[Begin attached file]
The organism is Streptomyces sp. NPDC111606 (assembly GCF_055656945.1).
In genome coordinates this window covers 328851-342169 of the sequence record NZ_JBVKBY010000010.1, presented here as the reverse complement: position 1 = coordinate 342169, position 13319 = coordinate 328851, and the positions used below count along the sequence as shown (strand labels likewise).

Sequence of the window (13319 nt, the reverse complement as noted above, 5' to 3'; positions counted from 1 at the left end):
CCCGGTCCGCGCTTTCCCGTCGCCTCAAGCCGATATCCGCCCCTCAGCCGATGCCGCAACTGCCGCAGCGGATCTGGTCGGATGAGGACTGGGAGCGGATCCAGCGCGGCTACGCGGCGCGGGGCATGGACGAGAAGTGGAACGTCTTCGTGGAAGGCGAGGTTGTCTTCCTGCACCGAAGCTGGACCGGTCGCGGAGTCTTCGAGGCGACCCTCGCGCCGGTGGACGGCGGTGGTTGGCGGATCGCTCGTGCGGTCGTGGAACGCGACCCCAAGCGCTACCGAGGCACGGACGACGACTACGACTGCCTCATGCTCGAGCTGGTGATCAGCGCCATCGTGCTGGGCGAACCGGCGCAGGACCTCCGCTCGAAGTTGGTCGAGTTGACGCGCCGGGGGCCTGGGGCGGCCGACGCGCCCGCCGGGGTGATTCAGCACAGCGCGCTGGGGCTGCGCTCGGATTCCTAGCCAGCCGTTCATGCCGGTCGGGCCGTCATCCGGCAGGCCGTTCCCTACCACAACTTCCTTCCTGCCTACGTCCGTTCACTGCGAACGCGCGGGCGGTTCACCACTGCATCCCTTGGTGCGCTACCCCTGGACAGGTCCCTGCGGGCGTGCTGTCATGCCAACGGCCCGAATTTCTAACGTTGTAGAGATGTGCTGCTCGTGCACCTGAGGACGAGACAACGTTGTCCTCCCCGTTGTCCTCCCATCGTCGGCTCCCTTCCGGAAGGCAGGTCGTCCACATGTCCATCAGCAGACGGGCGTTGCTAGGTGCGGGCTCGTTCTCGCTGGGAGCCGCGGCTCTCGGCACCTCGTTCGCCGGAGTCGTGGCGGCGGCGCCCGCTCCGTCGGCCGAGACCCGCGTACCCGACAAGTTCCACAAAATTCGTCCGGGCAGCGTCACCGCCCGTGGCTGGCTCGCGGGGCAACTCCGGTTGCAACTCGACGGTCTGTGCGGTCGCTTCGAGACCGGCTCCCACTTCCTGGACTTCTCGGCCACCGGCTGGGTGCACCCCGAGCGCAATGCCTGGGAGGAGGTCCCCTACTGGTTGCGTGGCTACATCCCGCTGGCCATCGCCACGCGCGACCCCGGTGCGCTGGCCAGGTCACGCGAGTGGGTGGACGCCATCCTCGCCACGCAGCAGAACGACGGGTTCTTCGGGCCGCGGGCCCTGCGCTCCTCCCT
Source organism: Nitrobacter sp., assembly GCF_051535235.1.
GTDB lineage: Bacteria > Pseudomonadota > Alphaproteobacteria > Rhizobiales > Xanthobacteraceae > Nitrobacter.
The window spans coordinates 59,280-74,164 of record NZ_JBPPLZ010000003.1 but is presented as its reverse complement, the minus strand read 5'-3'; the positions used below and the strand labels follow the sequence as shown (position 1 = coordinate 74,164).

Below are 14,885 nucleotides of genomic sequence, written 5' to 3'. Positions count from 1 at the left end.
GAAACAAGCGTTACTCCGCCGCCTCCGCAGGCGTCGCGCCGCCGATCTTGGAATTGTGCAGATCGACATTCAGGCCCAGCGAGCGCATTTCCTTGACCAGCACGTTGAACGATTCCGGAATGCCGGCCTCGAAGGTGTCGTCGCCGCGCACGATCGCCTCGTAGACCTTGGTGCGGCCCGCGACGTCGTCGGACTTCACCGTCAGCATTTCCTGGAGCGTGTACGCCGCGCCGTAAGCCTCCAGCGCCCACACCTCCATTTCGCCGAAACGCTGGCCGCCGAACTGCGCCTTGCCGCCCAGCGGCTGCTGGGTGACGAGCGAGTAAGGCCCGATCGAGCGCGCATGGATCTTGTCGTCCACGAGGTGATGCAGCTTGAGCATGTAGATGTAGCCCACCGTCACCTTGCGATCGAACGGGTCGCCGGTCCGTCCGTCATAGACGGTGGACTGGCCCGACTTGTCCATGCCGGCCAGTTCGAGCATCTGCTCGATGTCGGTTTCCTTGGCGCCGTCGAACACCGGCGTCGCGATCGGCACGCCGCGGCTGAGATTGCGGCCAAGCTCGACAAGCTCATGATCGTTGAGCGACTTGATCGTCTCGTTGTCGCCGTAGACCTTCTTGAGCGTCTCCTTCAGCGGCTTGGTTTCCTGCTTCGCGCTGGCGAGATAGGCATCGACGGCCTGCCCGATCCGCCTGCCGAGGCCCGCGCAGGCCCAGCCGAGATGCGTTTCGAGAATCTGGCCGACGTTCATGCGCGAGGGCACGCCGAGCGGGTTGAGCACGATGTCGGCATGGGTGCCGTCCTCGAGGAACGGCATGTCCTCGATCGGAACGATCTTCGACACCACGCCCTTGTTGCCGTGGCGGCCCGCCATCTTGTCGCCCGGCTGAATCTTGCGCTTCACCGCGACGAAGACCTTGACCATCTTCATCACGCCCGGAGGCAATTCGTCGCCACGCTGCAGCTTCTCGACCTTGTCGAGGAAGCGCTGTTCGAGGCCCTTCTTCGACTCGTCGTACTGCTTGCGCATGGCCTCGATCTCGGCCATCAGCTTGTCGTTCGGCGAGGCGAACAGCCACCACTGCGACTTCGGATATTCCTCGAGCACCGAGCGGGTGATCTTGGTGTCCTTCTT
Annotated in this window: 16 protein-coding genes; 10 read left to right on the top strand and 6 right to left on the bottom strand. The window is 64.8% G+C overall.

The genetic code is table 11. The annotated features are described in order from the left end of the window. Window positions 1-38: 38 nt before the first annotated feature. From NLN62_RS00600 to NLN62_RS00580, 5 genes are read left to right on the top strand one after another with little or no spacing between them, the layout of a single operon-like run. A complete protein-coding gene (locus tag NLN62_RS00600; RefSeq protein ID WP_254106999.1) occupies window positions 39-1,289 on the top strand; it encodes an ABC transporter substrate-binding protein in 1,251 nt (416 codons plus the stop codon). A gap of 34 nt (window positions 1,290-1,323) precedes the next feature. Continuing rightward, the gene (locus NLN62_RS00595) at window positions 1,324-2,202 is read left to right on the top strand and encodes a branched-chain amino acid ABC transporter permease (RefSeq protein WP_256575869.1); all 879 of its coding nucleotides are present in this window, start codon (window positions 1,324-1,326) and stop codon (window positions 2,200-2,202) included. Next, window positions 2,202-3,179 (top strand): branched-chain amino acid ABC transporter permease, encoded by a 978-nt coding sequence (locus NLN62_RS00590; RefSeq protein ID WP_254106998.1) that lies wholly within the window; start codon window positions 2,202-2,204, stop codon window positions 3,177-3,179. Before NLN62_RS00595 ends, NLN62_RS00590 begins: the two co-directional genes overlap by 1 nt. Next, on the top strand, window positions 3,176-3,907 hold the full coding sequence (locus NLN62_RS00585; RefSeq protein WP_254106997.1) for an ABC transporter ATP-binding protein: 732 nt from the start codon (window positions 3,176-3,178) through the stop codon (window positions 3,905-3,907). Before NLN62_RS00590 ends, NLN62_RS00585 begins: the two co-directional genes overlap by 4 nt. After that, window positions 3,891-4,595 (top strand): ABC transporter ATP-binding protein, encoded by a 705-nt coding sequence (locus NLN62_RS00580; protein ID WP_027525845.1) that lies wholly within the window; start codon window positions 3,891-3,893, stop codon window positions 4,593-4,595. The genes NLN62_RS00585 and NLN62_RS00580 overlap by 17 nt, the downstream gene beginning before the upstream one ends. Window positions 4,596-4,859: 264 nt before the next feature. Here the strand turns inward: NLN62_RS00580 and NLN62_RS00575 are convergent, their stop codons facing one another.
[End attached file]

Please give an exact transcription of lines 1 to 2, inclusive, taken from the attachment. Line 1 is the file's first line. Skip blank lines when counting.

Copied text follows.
The organism is Streptomyces sp. NPDC111606 (assembly GCF_055656945.1).
In genome coordinates this window covers 328851-342169 of the sequence record NZ_JBVKBY010000010.1, presented here as the reverse complement: position 1 = coordinate 342169, position 13319 = coordinate 328851, and the positions used below count along the sequence as shown (strand labels likewise).